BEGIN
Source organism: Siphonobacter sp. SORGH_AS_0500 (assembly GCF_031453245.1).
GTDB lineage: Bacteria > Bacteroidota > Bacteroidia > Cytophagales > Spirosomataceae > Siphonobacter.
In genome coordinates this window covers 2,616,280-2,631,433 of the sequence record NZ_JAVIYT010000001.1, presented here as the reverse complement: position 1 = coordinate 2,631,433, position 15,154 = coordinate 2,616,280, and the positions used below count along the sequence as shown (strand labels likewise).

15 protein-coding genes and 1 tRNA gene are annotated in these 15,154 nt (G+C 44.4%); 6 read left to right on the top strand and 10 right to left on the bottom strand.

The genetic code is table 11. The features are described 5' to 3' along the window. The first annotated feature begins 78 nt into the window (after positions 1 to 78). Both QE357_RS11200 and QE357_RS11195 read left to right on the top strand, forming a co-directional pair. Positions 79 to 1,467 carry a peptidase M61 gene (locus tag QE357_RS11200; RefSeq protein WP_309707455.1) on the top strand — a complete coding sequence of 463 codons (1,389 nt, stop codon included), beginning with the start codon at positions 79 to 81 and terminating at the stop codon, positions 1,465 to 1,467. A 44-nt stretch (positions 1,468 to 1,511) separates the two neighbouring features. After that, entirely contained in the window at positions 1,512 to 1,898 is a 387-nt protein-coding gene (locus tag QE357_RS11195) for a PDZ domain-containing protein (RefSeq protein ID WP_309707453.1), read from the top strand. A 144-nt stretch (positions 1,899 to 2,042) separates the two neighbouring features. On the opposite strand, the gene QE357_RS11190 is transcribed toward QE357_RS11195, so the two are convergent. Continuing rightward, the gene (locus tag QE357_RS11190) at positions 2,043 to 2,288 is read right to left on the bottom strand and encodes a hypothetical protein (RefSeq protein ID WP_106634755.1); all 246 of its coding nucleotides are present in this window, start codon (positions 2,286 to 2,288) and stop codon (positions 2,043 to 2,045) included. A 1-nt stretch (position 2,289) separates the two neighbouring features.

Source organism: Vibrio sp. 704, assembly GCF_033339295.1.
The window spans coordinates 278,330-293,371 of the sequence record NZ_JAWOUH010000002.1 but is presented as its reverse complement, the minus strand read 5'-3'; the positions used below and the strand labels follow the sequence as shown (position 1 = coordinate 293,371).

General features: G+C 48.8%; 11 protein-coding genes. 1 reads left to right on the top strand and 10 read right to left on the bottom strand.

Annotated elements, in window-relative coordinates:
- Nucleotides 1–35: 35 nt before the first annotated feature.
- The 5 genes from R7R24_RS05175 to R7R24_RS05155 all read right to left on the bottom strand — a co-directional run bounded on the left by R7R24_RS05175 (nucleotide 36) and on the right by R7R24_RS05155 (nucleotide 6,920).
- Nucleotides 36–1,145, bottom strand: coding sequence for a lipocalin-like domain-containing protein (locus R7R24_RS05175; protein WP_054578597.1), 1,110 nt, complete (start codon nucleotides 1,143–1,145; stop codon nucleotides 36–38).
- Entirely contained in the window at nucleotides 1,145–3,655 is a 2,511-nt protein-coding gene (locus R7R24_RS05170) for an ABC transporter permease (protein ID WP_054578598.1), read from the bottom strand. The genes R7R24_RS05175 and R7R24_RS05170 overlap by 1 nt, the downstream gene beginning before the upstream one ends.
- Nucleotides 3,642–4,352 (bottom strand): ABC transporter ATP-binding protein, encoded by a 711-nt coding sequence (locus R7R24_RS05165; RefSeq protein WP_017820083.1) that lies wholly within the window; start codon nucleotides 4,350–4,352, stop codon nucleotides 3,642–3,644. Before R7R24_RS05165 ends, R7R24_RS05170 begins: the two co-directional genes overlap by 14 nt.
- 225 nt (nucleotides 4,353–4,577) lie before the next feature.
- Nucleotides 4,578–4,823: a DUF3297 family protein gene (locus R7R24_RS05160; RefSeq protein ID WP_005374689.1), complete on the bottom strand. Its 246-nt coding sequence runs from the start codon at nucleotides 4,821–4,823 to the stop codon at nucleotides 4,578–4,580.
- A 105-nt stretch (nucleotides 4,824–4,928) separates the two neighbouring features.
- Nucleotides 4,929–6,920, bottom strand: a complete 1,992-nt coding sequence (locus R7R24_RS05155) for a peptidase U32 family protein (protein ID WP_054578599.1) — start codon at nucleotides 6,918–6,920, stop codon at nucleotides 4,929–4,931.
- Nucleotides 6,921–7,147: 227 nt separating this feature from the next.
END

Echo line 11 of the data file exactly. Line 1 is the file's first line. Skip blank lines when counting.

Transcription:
- The 5 genes from R7R24_RS05175 to R7R24_RS05155 all read right to left on the bottom strand — a co-directional run bounded on the left by R7R24_RS05175 (nucleotide 36) and on the right by R7R24_RS05155 (nucleotide 6,920).